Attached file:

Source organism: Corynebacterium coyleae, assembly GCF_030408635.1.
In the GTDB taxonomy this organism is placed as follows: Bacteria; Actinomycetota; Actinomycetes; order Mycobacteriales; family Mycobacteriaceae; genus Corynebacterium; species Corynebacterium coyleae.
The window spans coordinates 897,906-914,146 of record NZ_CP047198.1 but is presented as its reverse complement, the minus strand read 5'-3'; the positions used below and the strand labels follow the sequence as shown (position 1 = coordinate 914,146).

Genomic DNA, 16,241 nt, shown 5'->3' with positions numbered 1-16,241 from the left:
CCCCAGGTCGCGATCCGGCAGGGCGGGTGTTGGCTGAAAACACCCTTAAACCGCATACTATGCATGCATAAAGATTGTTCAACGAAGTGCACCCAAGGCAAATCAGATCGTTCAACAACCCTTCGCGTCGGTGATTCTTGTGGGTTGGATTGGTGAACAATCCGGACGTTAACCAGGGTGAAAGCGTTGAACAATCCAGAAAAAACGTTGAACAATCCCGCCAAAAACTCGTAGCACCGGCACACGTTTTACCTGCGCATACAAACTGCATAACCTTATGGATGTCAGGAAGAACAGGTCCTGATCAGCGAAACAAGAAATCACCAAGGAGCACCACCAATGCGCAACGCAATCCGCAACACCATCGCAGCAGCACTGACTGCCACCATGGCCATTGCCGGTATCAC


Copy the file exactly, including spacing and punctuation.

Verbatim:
Source organism: Corynebacterium coyleae, assembly GCF_030408635.1.
In the GTDB taxonomy this organism is placed as follows: Bacteria; Actinomycetota; Actinomycetes; order Mycobacteriales; family Mycobacteriaceae; genus Corynebacterium; species Corynebacterium coyleae.
The window spans coordinates 897,906-914,146 of record NZ_CP047198.1 but is presented as its reverse complement, the minus strand read 5'-3'; the positions used below and the strand labels follow the sequence as shown (position 1 = coordinate 914,146).

Genomic DNA, 16,241 nt, shown 5'->3' with positions numbered 1-16,241 from the left:
CCCCAGGTCGCGATCCGGCAGGGCGGGTGTTGGCTGAAAACACCCTTAAACCGCATACTATGCATGCATAAAGATTGTTCAACGAAGTGCACCCAAGGCAAATCAGATCGTTCAACAACCCTTCGCGTCGGTGATTCTTGTGGGTTGGATTGGTGAACAATCCGGACGTTAACCAGGGTGAAAGCGTTGAACAATCCAGAAAAAACGTTGAACAATCCCGCCAAAAACTCGTAGCACCGGCACACGTTTTACCTGCGCATACAAACTGCATAACCTTATGGATGTCAGGAAGAACAGGTCCTGATCAGCGAAACAAGAAATCACCAAGGAGCACCACCAATGCGCAACGCAATCCGCAACACCATCGCAGCAGCACTGACTGCCACCATGGCCATTGCCGGTATCAC